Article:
How to Get Reorders from Your Stockists
By: Emily Kerr-Finell of Wholesale in a Box
Editor’s Note: This post was shared with us by Etan and Emily from Wholesale In a Box. They offer makers a method to get into stores — and tools to make growth easier and faster. You can sign up for a free eCourse on their method for growing wholesale (without trade shows, hassle, or stress) here. -Nicole S.
Before they get their first store, most handmade business owners are focused on how many store accounts they want to get. They dream of having wholesale accounts around the country, with their products sparkling on hundreds of store shelves.
But after the first couple of stores are under their belt, many people realize that not all wholesale accounts are created equal. The store in Milwaukee that orders $800-$900 every quarter is worth so much more than the store in Tulsa that ordered $1,000 once and hasn’t placed an order since.
Sometimes stores don’t reorder because of something on their end. Some shops are struggling financially or changing business models and aren’t going to place follow-on orders with you for those reasons. But the majority of the time, a given store is placing consistent, large orders with some makers — and it is up to you whether you are one of them.
We’ve written more generally about the fundamentals of how to cultivate stockist reorders, and today we want to zoom in on really specific strategies. So if you are in one or more stores, and you’d love to have those stores order more, you will be equipped to make that happen.
Seven key strategies for cultivating reorders from stockists:
1. Manage your mindset.
Many makers feel like they are at the mercy of store owners. The shop owner places an order or she doesn’t and there isn’t much you can do about it. So my first suggestion is to change your mindset. The reality is that a lot of the dynamics around reorders are in your control to affect. You certainly can’t impact every factor but you can give yourself the best chance of success by shifting your mindset from a passive one to an active one. When store owners don’t place reorders, consider whether there is anything you could do differently to impact that.
2. Make it easy.
The highest impact thing you can do is to make it easy for shop owners to place follow-on orders. When you email them, make sure that you provide ordering instructions and links rather than assuming they have that saved your info. Circle back with them fairly frequently so that if they do want to place an order, they don’t have to hunt to find you. Make your wholesale ordering process simple and streamlined, with as few steps as possible.
3. Be in touch.
Nine out of ten makers ship a wholesale order and then “don’t bother” the store owner after the order ships. On the store owner’s end, however, I often hear, “They sent me an order and then just kind of disappeared. I might have placed another order but they never followed up and I don’t have their info handy.” If a store has ordered from you and they haven’t told you that they’ve decided not to order moving forward, then assume that they’re open to it. Be in touch every season to check in and share updates.
4. Have something new to share.
Speaking of updates — store owners often love new things. Their customers come in the shop when there is something new to check out, so it’s attractive to them to be able to put a beautiful new product on the shelves. Keeping your line lean, dropping products that don’t work, and adding new products that you think are great are wonderful ways to make your line most attractive to busy shop owners. It can be great to put yourself on a new product development schedule so that you can count on having something new to share frequently.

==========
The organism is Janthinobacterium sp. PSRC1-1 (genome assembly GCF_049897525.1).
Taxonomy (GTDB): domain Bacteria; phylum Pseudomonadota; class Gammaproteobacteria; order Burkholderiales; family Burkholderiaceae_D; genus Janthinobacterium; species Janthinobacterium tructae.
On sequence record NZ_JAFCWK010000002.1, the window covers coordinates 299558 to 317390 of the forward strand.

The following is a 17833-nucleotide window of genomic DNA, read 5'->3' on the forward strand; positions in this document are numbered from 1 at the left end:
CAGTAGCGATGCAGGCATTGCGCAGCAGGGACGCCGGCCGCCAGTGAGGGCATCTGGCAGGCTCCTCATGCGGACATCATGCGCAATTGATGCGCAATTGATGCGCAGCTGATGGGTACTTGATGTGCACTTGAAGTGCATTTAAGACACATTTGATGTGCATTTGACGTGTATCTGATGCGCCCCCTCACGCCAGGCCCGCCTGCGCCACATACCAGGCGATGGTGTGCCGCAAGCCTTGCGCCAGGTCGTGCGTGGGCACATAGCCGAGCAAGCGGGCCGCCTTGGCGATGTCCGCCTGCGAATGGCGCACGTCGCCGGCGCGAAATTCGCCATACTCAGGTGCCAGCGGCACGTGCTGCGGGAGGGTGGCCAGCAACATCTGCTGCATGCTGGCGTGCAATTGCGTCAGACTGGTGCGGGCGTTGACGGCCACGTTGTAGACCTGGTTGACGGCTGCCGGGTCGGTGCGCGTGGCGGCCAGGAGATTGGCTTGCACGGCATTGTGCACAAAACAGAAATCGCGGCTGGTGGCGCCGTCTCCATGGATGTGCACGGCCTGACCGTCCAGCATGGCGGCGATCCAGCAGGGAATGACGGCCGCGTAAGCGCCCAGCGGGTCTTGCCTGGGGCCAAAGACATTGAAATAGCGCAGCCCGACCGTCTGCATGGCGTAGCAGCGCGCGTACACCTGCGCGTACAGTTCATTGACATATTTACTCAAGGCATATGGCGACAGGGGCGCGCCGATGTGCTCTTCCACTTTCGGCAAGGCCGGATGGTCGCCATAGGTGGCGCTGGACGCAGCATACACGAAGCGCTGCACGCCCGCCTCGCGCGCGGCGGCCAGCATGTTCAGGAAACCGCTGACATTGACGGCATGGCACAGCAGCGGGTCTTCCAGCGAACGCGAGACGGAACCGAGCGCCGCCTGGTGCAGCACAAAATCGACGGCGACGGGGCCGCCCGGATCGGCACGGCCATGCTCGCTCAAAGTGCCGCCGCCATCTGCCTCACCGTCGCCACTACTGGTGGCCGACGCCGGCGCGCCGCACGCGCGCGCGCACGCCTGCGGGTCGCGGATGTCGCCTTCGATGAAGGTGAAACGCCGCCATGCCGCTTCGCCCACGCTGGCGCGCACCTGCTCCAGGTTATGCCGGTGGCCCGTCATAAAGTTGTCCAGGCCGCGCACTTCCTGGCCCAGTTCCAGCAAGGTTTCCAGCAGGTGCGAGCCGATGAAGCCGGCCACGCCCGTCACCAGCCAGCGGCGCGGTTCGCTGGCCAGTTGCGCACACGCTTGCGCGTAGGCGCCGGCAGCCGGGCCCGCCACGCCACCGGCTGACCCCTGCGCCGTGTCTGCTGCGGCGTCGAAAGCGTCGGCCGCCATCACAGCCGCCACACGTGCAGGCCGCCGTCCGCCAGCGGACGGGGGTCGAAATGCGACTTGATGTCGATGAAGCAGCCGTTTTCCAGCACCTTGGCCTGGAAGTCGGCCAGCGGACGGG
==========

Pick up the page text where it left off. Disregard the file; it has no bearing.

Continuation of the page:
5. Put them first.
It’s a wise practice to keep your store owners updated just before your broader community. Tell them first about updates to the line, new products, new prices, or deadlines. It shows a level of respect and organization that is often appreciated. Similarly, you should think through the wholesale unboxing experience. It’s smart to do little things with the packing, box, and what you put in the box so that the store owner feels like they’re opening a present every time they get an order.
6. Make space in their store for your product.
Offering a display for your product certainly isn’t mandatory, and isn’t something that will work for all lines. But if it does make sense for your line, offering a store display can be a fantastic way of making sure your product is top of mind. As store owner Mary Claire White shares, if she sells out of a product (that’s a good thing!) it’s gone from the shelf and gone from her mind unless the product has an empty display. If it does, it sits there as a reminder that it’s time for a reorder. So by providing a display, you’re literally making space in their store for your product.
7. Tell your story for them.
People shop at independent boutiques because they believe in the stories of the products they can find there. It’s something different, it’s something that they can stand behind. So if you equip store owners with a narrative that they can share with their customers, then they’ll usually sell more (meaning, more reorders on your end.) You can share that narrative with a card or sheet in each order, or with stylish signage you include for display.
This is one of those areas of business where the “smart thing” is also the “right thing.” When you take care of your stockists in these ways, your wholesale business will thrive — but you’ll also know that you’re being generous and connective with like-minded store owners. Will every store that you treat this way order dozens of times from you? No. But you can cultivate many, many of them to be strong customers and strong friendships.